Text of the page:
he Texas Performance Standards Project (TPSP) provides a series of TEKS-based performance tasks and assessments for gifted/talented (G/T) students in grades K-12. These interdisciplinary research units, some of which have a discipline-specific focus, can be used by schools and districts to enrich G/T programming.

The primary, intermediate, middle, and high school level TPSP web pages provide the following resources:

Several tasks per grade
Assessment rubrics
Sample forms that can be adapted to support program administration, communications, and student work
Samples of student work
Tasks include a TEKS alignment guide, adaptable activities, and other resources. The structure and content of the tasks provide the following:

Wide variety of choices for student learning
Flexibility to pursue topics of student interest
Real-life research experiences
Focus on a high-quality product and presentation
The tasks were designed to give G/T teachers the flexibility to integrate the TPSP into existing programs and instruction. The tasks are open ended and can be extended and adapted. The tasks provide teachers with a structured curriculum, but teachers still have the freedom to make appropriate adjustments and enhancements. For example, teachers can extend tasks into community service projects if appropriate.

Grades K-10
In grades K-10, the TPSP tasks consist of two phases.

Phase I, Learning Experiences, involves teacher-driven instruction. In the lower grades, tasks require more teacher guidance than in the upper grades.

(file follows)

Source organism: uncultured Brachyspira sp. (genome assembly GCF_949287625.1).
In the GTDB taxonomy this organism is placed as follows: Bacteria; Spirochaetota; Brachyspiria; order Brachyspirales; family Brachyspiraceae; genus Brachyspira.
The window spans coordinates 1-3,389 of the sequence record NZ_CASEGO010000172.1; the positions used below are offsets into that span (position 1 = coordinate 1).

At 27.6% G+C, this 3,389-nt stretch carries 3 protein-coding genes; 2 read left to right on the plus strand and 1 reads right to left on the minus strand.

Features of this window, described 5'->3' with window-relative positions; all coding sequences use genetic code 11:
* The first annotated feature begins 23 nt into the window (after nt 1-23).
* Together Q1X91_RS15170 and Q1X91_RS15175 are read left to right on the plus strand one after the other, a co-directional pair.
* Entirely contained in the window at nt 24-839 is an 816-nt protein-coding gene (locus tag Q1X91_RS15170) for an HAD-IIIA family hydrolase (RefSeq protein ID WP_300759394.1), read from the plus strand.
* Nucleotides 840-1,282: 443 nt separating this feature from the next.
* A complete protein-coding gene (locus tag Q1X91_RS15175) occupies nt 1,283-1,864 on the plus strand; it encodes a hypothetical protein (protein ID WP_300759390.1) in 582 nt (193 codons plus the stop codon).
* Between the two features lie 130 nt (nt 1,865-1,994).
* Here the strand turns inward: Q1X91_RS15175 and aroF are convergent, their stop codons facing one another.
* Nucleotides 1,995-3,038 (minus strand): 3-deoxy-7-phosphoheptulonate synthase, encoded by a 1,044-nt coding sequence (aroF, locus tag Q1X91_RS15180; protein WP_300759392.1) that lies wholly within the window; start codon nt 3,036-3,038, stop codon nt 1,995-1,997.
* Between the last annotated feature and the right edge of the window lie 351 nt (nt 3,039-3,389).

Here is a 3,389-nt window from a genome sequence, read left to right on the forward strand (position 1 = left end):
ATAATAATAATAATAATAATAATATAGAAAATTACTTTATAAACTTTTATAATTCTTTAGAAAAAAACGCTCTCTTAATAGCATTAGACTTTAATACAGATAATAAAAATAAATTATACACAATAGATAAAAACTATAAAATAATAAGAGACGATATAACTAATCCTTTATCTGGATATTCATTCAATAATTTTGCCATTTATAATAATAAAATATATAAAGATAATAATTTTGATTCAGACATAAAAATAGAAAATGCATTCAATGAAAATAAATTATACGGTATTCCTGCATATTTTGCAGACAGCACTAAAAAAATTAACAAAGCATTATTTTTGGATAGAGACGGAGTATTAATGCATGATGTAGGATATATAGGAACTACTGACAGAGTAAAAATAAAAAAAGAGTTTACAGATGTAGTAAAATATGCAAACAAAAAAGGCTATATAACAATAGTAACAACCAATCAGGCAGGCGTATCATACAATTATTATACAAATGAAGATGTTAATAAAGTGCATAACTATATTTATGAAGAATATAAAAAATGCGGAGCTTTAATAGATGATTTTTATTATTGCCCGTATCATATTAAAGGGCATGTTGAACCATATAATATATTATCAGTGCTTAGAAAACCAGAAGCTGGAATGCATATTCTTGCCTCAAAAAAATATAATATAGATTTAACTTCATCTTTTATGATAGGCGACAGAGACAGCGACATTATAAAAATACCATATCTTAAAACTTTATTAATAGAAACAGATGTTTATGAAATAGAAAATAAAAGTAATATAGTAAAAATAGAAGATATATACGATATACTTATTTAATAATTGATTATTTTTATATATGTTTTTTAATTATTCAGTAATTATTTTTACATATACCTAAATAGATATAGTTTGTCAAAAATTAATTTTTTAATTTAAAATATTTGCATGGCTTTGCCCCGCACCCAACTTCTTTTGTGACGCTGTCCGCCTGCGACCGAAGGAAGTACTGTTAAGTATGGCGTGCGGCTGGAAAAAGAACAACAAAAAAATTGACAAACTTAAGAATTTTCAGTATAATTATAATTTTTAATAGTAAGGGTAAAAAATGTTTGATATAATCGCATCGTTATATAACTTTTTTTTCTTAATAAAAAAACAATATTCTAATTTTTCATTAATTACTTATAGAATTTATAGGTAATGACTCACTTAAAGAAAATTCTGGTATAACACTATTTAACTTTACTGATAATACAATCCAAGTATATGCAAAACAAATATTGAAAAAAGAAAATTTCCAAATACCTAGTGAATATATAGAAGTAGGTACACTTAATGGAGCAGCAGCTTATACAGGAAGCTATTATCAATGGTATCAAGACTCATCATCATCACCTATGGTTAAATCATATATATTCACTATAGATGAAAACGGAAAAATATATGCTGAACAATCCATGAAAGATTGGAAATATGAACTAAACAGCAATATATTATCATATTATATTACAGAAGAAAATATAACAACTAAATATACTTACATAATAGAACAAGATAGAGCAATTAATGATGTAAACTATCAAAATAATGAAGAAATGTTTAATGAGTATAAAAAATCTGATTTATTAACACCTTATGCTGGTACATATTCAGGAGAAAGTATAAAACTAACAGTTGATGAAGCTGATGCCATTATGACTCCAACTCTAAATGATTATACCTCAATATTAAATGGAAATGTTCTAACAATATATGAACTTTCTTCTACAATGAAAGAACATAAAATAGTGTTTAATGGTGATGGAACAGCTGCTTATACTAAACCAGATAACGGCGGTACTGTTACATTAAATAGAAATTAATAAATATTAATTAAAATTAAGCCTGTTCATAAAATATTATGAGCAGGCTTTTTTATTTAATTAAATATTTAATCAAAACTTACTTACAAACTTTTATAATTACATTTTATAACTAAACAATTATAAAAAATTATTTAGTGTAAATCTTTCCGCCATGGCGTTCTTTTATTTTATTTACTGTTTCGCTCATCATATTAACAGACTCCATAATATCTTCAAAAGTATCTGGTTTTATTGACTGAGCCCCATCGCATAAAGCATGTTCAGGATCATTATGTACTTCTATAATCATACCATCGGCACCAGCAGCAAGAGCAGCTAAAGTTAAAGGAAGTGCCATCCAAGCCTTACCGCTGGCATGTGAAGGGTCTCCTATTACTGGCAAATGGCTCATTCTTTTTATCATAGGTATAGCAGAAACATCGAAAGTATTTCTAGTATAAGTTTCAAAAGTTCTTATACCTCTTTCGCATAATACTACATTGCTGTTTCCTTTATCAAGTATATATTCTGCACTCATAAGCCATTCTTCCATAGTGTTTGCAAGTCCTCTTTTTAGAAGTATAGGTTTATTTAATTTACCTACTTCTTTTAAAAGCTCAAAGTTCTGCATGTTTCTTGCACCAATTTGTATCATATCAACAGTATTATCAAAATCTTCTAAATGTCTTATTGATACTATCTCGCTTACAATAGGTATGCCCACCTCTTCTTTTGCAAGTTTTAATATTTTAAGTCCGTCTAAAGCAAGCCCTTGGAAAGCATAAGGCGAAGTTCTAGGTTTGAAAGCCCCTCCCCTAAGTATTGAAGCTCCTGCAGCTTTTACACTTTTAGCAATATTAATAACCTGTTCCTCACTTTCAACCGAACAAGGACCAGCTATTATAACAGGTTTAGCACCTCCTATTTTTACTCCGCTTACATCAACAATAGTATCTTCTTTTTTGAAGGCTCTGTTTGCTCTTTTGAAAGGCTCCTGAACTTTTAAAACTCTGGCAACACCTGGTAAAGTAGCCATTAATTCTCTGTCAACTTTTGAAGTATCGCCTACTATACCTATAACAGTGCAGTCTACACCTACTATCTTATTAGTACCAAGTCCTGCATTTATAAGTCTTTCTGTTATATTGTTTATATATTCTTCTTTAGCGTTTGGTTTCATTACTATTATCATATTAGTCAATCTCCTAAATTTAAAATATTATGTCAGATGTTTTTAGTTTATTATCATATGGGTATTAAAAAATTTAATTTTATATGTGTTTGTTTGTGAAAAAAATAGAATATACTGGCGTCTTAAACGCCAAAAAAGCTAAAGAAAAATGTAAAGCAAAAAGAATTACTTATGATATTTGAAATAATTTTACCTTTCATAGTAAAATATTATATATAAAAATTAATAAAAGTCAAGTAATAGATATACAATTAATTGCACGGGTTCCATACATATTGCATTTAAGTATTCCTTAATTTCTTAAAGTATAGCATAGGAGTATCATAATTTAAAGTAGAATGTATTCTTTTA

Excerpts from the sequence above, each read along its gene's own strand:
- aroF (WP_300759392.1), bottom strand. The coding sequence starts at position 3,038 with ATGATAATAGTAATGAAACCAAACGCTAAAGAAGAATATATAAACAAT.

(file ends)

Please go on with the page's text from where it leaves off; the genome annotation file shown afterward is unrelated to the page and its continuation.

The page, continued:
Phase II, Independent Research, allows students to immerse themselves in a project and develop a high- quality end product that demonstrates their knowledge and skills.
Each task has unique requirements. Submission requirements are listed within each task summary. All tasks have a presentation component to accompany the final product. Please note that each task lists options for product development—students do not need to complete all of the options.

Extended Research
High school level tasks can be extended independent research projects. These tasks are completely student driven and based on a student-chosen topic of interest that may be outside the traditional high school curriculum. The project structure should allow for the long-term development of a question or idea that is significant to professionals in the student’s specified field of study.

Projects should allow students to demonstrate sophisticated and advanced research methods and the use of technology appropriate to the field of study. Over the course of a year, each student works with a mentor who is a professional in the student’s field of study to create a unique, innovative final product or performance that is of professional quality.

Tasks at all grade levels are aligned with a standards-based assessment system that allows students and teachers to evaluate student performance in the following six domains:

Content Knowledge and Skills
Analysis and Synthesis
Multiple Perspectives
Presentation of Learning
At the high school level, the following additional domains are considered:

Ethics/Unanswered Questions
Methodology and Use of Resources